The publisher's "Mammoth Book of" series, under a variety of editors, has included some pretty good anthologies and others that are painfully inept. This, happily, is one of the more successful ones. Even better, there are many authors among the twenty-five represented here with whom I'm completely unfamiliar, so I've made some discoveries to add to my "To Read" list. Eleven of the stories were written in the 21st century and most of the remainder are from the 1990s; only a couple are truly classics, including Fritz Leiber's "Try and Change the Past (1958), Robert Silverberg's "Needle in a Time Stack" (1983), and Christopher Priest's "Palely Loitering" (1978). Ashley's intent, he says, was to avoid work that had been over-anthologized, no matter how good it was. As I say, the result is some new discoveries.

Anyone who has been reading time travel stories for a few decades has learned to sort them into categories. There's the accidental trip though time, either by sheer brain power or as a result of natural forces (being struck by lightning is popular), and there's the deliberate journey, usually with the aid of a machine. There are stories in which the traveler can change the past and those in which reality rigidly rejects tampering (and you'd better watch out). And there are stories featuring a "time patrol" whose mission is to keep things from getting out of hand. All those themes appear here, and Ashley's brief introductions will tell you which is which. In fact, he groups the stories by type.

One of the best things here is "Century to Starboard," by Liz Williams, about a luxury liner coming unstuck in time; an old trope but very nicely handled.
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5 of 6 people found the following review helpful By Amazon Customer on October 2, 2013
Format: Kindle Edition Verified Purchase
I would highly recommend this anthology. Honestly, I enjoyed every story in the book; and Ashley's deft arrangement gave the entire collection a nice rhythm and flow. His introductions to each story were also appreciated. Overall, a nice collection, full of novel time travel ideas, and stories that inspired my intellect and stirred me emotionally. Well done, Mike Ashley!
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4 of 5 people found the following review helpful By Pat Gallagher on October 26, 2013
Format: Paperback Verified Purchase
You like time travel? You will like this book, with 25 stories I mostly haven't read before. Very clever, very imaginative. Fritz Leiber and Robert Silverberg are in there, along with more modern authors. I bought it for my sister-in-law, who is a huge sci-fi fan.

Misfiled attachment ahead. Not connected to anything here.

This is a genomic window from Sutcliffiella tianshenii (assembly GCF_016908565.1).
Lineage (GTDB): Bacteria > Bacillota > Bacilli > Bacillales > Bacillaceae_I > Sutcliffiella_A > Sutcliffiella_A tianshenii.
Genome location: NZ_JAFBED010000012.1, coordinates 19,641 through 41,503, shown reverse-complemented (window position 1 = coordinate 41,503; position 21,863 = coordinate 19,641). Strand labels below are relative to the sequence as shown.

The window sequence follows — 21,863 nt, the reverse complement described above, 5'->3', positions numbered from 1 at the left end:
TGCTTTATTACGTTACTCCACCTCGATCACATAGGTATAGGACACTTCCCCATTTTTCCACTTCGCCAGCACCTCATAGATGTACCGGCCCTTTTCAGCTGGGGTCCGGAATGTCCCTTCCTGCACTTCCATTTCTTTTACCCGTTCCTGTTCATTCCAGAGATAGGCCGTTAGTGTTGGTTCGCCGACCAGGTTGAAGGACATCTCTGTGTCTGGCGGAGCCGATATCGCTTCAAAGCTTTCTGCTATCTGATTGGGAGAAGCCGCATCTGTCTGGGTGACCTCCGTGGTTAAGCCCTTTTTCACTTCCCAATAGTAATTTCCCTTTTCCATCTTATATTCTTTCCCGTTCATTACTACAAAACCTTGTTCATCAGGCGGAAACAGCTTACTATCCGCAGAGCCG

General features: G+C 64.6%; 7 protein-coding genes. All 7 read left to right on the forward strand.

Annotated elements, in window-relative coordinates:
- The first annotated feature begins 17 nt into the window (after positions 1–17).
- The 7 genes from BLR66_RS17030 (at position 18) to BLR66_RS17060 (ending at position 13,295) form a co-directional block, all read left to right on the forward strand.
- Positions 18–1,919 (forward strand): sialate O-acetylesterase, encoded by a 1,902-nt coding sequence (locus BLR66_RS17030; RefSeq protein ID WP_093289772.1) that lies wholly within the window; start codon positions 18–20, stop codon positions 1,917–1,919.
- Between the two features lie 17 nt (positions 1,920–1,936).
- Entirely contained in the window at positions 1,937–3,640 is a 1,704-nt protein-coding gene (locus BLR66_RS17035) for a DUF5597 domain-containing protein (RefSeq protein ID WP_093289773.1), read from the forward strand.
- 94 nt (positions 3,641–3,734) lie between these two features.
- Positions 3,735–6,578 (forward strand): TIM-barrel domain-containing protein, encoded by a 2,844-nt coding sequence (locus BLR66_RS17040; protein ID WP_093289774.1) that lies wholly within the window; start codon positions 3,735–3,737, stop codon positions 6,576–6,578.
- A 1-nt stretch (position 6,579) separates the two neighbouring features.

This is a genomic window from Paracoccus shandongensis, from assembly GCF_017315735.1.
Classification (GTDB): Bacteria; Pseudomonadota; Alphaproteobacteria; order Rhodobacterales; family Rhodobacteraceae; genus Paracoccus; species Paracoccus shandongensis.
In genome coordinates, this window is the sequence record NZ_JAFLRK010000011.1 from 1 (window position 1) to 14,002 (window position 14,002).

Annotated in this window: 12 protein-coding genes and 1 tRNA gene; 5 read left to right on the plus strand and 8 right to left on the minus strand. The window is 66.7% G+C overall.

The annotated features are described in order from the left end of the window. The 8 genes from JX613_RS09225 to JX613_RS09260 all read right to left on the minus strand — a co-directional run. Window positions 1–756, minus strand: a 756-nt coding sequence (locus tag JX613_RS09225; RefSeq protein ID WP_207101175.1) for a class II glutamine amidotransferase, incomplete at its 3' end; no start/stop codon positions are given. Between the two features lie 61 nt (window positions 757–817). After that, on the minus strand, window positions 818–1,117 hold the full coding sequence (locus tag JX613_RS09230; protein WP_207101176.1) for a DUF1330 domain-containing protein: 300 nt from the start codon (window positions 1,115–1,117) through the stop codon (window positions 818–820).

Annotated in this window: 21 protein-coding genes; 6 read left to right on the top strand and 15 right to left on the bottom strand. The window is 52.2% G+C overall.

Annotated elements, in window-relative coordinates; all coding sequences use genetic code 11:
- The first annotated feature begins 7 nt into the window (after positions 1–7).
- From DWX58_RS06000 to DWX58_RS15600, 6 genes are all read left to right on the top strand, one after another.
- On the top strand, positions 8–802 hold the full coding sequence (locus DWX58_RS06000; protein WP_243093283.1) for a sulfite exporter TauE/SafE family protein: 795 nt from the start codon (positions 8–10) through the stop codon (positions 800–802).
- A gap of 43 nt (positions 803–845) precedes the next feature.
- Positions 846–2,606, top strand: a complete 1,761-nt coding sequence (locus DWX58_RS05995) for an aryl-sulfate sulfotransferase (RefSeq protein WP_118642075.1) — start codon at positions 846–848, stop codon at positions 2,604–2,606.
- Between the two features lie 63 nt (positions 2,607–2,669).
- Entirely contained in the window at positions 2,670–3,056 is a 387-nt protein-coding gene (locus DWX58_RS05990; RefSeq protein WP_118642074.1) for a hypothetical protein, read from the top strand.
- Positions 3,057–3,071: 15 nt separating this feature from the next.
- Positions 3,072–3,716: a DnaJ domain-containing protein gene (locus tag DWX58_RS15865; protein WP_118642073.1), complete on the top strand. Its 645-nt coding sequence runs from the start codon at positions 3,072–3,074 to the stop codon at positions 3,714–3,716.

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1 of 1 people found the following review helpful By Frank M. Donald on April 7, 2014
Format: Kindle Edition Verified Purchase
Excellent collection of time travel stories.
My preference is to alternate history and some of these stories leaned in that direction while others were straight time travel.
Either way, a good afternoon's reading.
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1 of 1 people found the following review helpful By brujaja on April 4, 2014
Format: Kindle Edition Verified Purchase
I read science fiction ravenously, and I especially like anthologies. I have read all of the "Year's Best"-type SF anthologies. So I was very surprised that only one of the stories had I already seen. The stories in this book are all of the same high quality that you find in best-of anthologies. I enjoyed it greatly, and consider it well worth the price.
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Format: Paperback
Apparently the good writing in SF at present is in the realm of the short story rather than the novel. Aside from Wool, which was a decent book, and perhaps at most a couple of others, SF novels of the past decade have been terribly disappointing. Fortunately, this book and Robot Uprisings have provided some good recent short fiction. Like other reviewers of this collection, I did not like every story, but most were good and all were passable. This is the best we can hope for, I suppose, until some new SF writers come along who can create truly fascinating SF environments populated with three-dimensional characters enmeshed in interesting plots.
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By I. silverman on July 1, 2014
Format: Kindle Edition Verified Purchase
Not a bad story in the group, and most I've not seen before. Volume of stories is also good. Worth the money.
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By Peter Wesley on June 10, 2014
Format: Kindle Edition Verified Purchase
This one is far above the usual story quality to be found in the 'Mammoth Books' and packed with treats you won't find anywhere else. Pay particular attention to the Simon Clarke entry, then go find his excellent sequel to John Wyndham's 'Day of the Triffids'. In general, these stories take full advantage of every conceivable ironic twist one might hope for within the subject of time travel. This consistently interesting collection is well worth your 'time'.